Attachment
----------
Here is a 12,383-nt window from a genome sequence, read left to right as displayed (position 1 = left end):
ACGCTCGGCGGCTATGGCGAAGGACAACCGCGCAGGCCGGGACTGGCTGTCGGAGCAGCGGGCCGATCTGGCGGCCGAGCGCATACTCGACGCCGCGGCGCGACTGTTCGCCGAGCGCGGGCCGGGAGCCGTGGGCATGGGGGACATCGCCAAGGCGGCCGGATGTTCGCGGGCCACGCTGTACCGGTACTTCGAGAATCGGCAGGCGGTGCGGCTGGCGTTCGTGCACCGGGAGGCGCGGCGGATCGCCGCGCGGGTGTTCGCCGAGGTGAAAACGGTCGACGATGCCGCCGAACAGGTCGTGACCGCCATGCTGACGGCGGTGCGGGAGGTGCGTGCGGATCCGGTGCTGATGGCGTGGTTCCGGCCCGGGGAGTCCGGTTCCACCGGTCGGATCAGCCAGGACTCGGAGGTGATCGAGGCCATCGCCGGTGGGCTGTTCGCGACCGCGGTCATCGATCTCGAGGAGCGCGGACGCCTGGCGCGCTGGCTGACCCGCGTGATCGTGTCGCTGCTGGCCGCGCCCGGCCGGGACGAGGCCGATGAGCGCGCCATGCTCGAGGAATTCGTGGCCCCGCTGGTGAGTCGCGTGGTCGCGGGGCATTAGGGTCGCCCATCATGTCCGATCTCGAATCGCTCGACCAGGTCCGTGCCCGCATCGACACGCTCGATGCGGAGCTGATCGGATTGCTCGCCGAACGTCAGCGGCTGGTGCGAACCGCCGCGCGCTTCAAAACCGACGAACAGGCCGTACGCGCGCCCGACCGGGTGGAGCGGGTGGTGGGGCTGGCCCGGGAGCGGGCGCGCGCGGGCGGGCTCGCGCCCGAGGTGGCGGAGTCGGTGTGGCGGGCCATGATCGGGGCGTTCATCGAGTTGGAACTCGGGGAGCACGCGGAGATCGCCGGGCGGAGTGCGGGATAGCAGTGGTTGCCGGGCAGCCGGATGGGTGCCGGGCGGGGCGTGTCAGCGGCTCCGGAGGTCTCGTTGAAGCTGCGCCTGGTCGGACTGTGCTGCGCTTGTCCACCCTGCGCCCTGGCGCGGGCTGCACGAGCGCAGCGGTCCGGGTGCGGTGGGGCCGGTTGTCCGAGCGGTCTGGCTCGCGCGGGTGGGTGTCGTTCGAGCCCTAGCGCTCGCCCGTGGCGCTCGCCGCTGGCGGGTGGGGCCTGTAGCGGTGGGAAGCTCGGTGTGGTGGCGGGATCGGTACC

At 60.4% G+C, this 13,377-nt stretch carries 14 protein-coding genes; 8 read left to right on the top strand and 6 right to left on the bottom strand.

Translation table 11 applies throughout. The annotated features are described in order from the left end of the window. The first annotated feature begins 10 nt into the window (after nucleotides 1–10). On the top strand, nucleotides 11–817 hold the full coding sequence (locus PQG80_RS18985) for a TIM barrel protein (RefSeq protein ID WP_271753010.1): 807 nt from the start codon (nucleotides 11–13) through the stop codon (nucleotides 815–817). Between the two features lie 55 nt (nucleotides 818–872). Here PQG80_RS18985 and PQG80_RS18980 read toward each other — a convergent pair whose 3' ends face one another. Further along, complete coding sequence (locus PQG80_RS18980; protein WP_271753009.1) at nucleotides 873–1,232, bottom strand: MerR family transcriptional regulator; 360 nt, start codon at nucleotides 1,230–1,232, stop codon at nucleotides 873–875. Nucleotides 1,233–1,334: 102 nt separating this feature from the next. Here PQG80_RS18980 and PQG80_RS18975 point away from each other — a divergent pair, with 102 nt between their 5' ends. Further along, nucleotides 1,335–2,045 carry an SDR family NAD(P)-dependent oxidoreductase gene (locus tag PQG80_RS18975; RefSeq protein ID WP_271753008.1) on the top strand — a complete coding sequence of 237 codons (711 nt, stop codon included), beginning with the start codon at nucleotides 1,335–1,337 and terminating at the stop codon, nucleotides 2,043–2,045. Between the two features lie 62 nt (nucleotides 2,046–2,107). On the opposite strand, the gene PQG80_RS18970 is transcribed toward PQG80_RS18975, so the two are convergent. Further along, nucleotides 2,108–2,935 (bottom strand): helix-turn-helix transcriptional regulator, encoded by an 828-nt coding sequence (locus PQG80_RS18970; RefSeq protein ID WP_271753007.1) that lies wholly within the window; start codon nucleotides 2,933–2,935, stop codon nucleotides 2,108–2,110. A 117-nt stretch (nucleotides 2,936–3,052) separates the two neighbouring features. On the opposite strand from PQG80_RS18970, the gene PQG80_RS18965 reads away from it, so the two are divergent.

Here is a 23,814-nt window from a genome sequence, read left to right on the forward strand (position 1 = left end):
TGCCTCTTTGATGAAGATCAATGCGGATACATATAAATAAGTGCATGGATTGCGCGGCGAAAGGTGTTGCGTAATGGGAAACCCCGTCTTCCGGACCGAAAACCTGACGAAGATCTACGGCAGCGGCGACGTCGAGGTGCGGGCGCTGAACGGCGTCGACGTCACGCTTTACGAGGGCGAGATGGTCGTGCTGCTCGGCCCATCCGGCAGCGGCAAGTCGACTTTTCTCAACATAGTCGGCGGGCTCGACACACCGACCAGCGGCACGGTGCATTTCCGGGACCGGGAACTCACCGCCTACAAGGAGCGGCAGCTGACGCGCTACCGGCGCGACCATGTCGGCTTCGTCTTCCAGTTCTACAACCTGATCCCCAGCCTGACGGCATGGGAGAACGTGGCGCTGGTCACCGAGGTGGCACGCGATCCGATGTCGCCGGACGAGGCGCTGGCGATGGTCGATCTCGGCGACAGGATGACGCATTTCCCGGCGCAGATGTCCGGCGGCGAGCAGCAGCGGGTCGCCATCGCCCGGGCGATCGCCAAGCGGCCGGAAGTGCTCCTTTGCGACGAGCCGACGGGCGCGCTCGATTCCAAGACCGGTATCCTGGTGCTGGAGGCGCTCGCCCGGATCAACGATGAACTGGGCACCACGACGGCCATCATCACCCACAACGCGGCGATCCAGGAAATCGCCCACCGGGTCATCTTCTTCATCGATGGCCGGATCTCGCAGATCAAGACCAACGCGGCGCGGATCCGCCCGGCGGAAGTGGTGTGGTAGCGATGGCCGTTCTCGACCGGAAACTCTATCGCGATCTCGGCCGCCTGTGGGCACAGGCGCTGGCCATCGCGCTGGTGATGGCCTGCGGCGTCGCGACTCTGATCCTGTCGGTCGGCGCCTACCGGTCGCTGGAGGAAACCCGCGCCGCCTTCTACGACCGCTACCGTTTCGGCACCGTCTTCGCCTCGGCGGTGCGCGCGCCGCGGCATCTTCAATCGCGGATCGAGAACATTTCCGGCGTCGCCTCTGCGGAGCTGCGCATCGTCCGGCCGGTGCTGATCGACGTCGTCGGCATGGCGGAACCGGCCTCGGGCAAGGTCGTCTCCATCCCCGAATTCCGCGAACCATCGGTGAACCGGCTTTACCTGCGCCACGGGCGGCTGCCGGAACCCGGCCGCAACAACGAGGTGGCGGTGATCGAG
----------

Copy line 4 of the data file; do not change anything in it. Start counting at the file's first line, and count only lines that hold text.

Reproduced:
Translation table 11 applies throughout. The annotated features are described in order from the left end of the window. The first annotated feature begins 10 nt into the window (after nucleotides 1–10). On the top strand, nucleotides 11–817 hold the full coding sequence (locus PQG80_RS18985) for a TIM barrel protein (RefSeq protein ID WP_271753010.1): 807 nt from the start codon (nucleotides 11–13) through the stop codon (nucleotides 815–817). Between the two features lie 55 nt (nucleotides 818–872). Here PQG80_RS18985 and PQG80_RS18980 read toward each other — a convergent pair whose 3' ends face one another. Further along, complete coding sequence (locus PQG80_RS18980; protein WP_271753009.1) at nucleotides 873–1,232, bottom strand: MerR family transcriptional regulator; 360 nt, start codon at nucleotides 1,230–1,232, stop codon at nucleotides 873–875. Nucleotides 1,233–1,334: 102 nt separating this feature from the next. Here PQG80_RS18980 and PQG80_RS18975 point away from each other — a divergent pair, with 102 nt between their 5' ends. Further along, nucleotides 1,335–2,045 carry an SDR family NAD(P)-dependent oxidoreductase gene (locus tag PQG80_RS18975; RefSeq protein ID WP_271753008.1) on the top strand — a complete coding sequence of 237 codons (711 nt, stop codon included), beginning with the start codon at nucleotides 1,335–1,337 and terminating at the stop codon, nucleotides 2,043–2,045. Between the two features lie 62 nt (nucleotides 2,046–2,107). On the opposite strand, the gene PQG80_RS18970 is transcribed toward PQG80_RS18975, so the two are convergent. Further along, nucleotides 2,108–2,935 (bottom strand): helix-turn-helix transcriptional regulator, encoded by an 828-nt coding sequence (locus PQG80_RS18970; RefSeq protein ID WP_271753007.1) that lies wholly within the window; start codon nucleotides 2,933–2,935, stop codon nucleotides 2,108–2,110. A 117-nt stretch (nucleotides 2,936–3,052) separates the two neighbouring features. On the opposite strand from PQG80_RS18970, the gene PQG80_RS18965 reads away from it, so the two are divergent.